That's how the days are going as we bring in the summer.  Yesterday, the 20th, was the 2021 Summer Solstice.

Monday, May 31st.  I've been able to edit one or two  of my travel diary entries each morning over the past several months, fixing clumsy text and expired links, and adjusting the awful colour in the photos from my little shirt pocket camera on those travels - the neon lime greens, the overly dramatic reds, and the skin tones that looked like angry sunburns. 
    Overnight, Deb and I got email invitations to receive our second dose of Pfizer vaccine, which had previously been scheduled for July 15th.  That's a significant time contraction: from sixteen weeks down to ten weeks.  That means that two weeks from now, the middle of June, we should feel fully protected and able to travel - just when the campgrounds and provincial borders are expected to reopen.  There was some confusion in the instructions about whether we are actually eligible; the info says that people 80+ are eligible, but they did send the invitation to us and we were able to complete the form in spite of entering our birthdates.  Our appointment was honoured without a hitch. 

Wednesday, April 21st.  Some day I'll read this diary and wonder how I filled my days during the Great Pandemic Isolation. Covid19 cases are climbing again and its a race between the vaccination program and the increasing infection rate caused by illogical lock down rules and "covidiots".  Doug Ford's gov't hasn't vaccinated essential workers or shut down non-essential factories, and hasn't instituted sick days so that workers can afford to stay home, so the spread continues.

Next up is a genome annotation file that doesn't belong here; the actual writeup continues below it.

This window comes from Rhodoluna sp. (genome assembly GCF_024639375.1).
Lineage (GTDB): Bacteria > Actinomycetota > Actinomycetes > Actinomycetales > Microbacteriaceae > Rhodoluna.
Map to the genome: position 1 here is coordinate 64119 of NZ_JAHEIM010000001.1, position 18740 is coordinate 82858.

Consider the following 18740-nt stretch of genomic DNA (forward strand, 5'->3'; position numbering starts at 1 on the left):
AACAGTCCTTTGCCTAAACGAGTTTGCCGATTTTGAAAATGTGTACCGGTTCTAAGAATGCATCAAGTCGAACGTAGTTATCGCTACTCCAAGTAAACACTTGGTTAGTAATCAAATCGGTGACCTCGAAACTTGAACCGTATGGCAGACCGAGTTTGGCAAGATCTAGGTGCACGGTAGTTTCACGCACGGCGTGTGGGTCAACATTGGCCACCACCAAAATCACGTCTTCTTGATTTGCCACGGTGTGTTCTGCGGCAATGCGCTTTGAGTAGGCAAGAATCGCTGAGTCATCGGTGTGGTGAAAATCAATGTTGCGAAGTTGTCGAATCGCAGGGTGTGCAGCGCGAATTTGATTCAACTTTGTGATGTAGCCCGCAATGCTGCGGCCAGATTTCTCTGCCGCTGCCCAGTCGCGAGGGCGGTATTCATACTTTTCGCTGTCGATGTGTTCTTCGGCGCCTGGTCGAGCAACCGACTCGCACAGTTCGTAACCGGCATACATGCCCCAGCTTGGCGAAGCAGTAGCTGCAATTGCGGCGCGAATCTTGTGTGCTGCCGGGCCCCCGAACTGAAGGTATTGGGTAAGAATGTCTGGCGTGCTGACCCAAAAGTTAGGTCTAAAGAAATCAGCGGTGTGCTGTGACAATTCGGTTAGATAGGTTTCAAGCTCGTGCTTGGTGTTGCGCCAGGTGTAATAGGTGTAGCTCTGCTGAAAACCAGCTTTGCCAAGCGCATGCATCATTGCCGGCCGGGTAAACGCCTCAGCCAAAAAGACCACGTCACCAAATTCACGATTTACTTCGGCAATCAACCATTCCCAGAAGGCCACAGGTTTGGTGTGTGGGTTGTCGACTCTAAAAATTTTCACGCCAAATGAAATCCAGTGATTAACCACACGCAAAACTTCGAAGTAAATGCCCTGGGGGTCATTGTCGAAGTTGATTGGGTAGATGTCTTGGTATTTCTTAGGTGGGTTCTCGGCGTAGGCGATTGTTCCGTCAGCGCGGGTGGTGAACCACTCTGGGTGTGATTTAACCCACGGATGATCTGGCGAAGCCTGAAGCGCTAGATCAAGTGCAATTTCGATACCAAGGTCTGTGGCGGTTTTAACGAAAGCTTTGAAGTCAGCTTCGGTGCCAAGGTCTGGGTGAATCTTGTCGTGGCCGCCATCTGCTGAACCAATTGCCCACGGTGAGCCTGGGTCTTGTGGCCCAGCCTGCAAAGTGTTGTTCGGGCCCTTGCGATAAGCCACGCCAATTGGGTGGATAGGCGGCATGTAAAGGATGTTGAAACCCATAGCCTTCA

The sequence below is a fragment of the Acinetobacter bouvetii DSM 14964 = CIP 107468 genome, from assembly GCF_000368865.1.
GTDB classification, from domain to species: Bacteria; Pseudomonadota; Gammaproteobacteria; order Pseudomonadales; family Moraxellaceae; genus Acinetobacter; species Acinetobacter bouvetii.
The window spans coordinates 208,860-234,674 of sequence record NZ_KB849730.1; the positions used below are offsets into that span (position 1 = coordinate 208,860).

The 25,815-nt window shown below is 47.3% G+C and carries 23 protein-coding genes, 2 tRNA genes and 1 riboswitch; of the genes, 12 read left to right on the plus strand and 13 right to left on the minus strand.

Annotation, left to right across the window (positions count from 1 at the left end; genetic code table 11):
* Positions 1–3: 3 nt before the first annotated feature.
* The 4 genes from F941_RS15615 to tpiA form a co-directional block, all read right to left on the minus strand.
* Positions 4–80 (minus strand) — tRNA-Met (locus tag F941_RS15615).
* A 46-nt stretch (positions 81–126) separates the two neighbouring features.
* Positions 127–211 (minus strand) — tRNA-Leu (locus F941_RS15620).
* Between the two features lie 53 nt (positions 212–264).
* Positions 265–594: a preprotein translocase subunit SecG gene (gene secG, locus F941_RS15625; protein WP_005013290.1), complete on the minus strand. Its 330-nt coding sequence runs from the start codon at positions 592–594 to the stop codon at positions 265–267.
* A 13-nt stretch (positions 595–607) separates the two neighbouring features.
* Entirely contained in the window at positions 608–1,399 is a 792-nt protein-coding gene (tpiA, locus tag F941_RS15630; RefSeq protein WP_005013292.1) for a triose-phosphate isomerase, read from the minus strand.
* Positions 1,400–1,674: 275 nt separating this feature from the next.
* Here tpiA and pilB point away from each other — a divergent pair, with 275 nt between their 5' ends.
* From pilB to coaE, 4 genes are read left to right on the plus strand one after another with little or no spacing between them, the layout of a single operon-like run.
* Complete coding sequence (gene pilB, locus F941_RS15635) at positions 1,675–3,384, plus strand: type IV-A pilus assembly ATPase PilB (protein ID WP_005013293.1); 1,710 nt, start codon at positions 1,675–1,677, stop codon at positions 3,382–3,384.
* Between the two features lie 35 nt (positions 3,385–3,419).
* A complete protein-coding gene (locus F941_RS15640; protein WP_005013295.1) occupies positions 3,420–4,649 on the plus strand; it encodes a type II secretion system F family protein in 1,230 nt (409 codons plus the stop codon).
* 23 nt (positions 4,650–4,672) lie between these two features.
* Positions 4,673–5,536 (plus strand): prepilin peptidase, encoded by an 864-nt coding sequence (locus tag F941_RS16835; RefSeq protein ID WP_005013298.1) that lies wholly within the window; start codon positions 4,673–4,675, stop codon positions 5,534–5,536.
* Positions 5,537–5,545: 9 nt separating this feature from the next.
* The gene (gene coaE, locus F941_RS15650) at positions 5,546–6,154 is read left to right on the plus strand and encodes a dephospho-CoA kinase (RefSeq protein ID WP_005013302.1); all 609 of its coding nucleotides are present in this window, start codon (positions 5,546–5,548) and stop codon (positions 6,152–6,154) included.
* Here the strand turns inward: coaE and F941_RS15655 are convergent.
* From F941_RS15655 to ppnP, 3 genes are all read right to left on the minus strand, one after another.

Here's a description of my days.  These are incredibly routine cookie cutter days that I follow with regimented discipline using my digital diary.  I'm told that this kind of routine reduces stress during such a time. 
    I rise at six, check stocks reports, study Spanish for a half hour, and spend a half hour "armchair traveling" through my own travel diaries - editing, repairing broken links, viewing my photo albums).  I'm up to March in New Zealand right now.  I spend a half hour reading actual books as opposed to reading online. 
    Deb is usually asleep during these hours; on some days she gets up around 8 am to do fitness classes online, but on other days she sleeps until 9 am.  Throughout the day she shops or plans her shopping, and spends a lot of screen time on the internet.  She spends many long hours helping her mother (who remains isolated in her apartment in Montreal) on a campaign of advocacy for her youngest sister in her group home in Montreal - using remote control to her mother's computer to help her navigate the technology, scan documents and participate in zoom calls and Teams meetings.  Sometimes she helps me in the garden.
    After breakfast I play music throughout the day but my motivation is currently a bit low and I don't get to every instrument in sequence as I did in the initial months of lock down.  I've been able to begin prepping the garden for planting, but our sailboat launch was cancelled and remains TBA.  I played tennis twice but now we are into the third (fourth?) wave and we have also been locked out of our tennis courts.  In any case, today we woke up to a thick late spring snow fall.